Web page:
PlayStation, Xbox and GameCube Game Price Cuts

by Thomas on June 15, 2002 @ 3:27 p.m. PDT

THQ Inc. Chief Executive Brian Farrell said on Friday cuts in the price of PlayStation, Xbox and GameCube consoles have spurred sales of its video games, and should keep demand vibrant throughout the year. "For product that was on shelf as of May 1 ... there has been about a 20 percent lift," Farrell said in an interview with Reuters. THQ's games include "Tetris," "Red Faction" and titles related to characters from the "Nickelodeon" television network and World Wrestling Entertainment Inc.

In May, Microsoft Corp. (NasdaqNM:MSFT - News) slashed its Xbox to $199 from $299 just after an identical reduction by Sony Corp. (NYSE:SNE - News) for its dominant PlayStation 2 platform. Nintendo Co. Ltd. (7974.OS) followed by cutting its GameCube console to $149 from $199.

Farrell, of Calabasas Hills, California-based THQ, sees the growth as a catalyst for strength later this year, when solid demand and lower hardware and software prices are expected to further fuel the interactive gaming industry's optimism.

"This is the slowest seasonal time, but what (the cuts) will really do is set the stage for the fall selling season," he said. "To be up 20 percent in May and June is great, but if we are up 20 percent in September through November, that is the exciting part."

THQ, maker of games ranging from "Sonic Advance" for Nintendo's Game Boy handheld device to "Red Faction" for consoles, is banking on new wave of interest in the machines, as a wider range of buyers plug into gaming.

"This is just the first round (of cuts) -- they will go $149 and $99," he said. "There is a life cycle downward, and what that does is bring in the new purchaser -- the more price-conscious one, the mass-market purchaser."

GROWTH SEEN IN "MASS MARKET" DEMAND

Those consumers, who are more likely to casually buy a character-driven title at a Wal-Mart rather than wait on line at a retail software store for a hot game, will choose familiar themes such as Wrestling or "SpongeBob SquarePants," he said.

"While we have (a broad line), the real heart of our product lineup is our whole Nickelodeon lineup, and the new deal with Disney and Pixar that we have," he said. "All that stuff is targeted at the mass market."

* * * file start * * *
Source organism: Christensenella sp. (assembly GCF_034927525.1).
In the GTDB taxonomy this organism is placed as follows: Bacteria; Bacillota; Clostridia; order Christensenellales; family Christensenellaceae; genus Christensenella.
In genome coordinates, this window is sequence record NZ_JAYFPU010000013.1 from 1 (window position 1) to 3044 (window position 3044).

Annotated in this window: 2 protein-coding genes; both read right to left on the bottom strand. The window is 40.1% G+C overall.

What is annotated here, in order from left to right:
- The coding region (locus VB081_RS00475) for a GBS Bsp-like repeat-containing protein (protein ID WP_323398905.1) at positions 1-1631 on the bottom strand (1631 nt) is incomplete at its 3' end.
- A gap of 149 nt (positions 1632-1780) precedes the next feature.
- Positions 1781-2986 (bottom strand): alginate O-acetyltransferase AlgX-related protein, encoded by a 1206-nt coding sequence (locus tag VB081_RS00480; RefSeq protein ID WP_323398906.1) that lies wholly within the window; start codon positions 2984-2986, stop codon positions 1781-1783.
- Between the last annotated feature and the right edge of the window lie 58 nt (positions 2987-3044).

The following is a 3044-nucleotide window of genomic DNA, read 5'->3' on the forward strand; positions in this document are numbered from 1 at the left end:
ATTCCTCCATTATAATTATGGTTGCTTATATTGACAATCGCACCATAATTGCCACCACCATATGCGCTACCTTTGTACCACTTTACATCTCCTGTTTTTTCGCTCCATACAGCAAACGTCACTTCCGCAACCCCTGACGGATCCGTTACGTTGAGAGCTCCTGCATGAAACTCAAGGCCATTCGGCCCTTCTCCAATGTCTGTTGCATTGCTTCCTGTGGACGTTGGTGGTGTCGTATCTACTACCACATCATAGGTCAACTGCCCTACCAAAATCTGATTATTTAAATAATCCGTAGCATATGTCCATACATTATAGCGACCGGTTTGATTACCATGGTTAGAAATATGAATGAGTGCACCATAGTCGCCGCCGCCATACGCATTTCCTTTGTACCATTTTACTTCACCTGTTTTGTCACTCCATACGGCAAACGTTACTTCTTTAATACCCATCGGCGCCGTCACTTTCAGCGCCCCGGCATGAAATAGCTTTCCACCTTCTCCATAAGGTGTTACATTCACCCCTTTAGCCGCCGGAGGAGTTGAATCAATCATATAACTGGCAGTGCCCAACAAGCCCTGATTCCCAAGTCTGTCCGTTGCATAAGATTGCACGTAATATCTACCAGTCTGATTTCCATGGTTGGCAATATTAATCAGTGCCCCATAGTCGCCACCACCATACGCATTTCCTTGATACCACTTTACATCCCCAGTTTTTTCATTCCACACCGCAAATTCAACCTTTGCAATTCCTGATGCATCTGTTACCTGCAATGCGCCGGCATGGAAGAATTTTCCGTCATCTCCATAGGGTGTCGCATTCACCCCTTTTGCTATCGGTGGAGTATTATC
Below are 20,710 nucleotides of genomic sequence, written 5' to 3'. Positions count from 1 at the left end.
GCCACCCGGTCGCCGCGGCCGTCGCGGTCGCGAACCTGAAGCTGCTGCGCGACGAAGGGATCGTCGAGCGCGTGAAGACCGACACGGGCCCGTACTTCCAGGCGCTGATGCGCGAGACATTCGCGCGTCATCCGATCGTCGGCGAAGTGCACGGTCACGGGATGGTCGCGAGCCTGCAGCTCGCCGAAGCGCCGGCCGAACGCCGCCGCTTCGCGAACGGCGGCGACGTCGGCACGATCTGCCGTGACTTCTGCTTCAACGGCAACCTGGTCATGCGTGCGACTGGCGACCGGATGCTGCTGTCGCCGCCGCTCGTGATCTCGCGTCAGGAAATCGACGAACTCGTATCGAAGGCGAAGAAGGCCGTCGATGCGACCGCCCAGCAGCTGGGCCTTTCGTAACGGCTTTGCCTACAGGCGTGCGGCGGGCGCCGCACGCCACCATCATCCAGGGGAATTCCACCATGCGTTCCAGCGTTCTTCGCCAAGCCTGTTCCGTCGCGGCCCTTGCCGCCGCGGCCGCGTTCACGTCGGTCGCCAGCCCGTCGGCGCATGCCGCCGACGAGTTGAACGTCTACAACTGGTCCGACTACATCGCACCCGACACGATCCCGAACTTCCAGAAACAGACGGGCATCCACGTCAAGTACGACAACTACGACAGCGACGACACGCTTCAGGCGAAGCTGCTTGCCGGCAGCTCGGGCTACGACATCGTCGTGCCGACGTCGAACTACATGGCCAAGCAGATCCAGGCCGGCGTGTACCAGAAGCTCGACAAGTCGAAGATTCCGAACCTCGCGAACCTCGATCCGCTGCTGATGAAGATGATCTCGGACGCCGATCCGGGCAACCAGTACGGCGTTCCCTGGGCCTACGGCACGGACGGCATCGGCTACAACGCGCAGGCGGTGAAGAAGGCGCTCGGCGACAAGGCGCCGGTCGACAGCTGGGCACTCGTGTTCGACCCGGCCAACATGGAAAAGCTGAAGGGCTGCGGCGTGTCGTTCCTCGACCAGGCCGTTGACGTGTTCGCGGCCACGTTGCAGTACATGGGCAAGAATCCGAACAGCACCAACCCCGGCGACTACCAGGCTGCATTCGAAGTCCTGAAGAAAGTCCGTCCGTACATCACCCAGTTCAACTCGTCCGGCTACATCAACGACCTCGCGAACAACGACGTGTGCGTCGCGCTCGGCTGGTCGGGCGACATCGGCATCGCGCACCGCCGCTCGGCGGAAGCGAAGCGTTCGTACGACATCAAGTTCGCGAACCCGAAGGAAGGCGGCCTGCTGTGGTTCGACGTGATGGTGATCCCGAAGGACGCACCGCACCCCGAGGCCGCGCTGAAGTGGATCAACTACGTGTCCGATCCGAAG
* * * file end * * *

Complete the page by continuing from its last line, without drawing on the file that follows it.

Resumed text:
In May, THQ signed a pact with the game arm of The Walt Disney Co. (NYSE:DIS - News) and with Pixar Animation Studios Inc. (NasdaqNM:PIXR - News) to publish games based on their next three films, which are set for release in summer 2003, the 2004 holiday season and the 2005 holidays, respectively.

Farrell also repeated his view that the company's revenues would grow by 35 percent this year, to over $510 million. The company has previously forecast per share profits for the year at $1.22 to $1.29.

The projected growth -- phenomenal at any time, much less when the sluggish global economy has forced many companies to drastically reduce their expectations -- holds true for several players in the gaming industry.

Experts attribute the industry's stamina to attractive, moderately priced products, and the expansion of its audience, as early gamers -- many now parents -- play games alongside their children. The growth in activities in the home spurred by terrorism concerns, also called "cocooning," is cited as well.

"The holiday season is going to be significantly better this year ... particularly now that the price cuts have come," he said. "I really think the video game industry is always going to be somewhat insulated against economics just because of the price points we are dealing at."

In the first quarter of this year, THQ's biggest platform was Game Boy Advance at 35.7 percent of revenue, followed by Xbox at 21.1 percent and PlayStation 2 at 12.1 percent. The three platforms, as well as Nintendo's GameCube, have started what analysts believe will be a five-year growth cycle of unprecedented size for the game industry.

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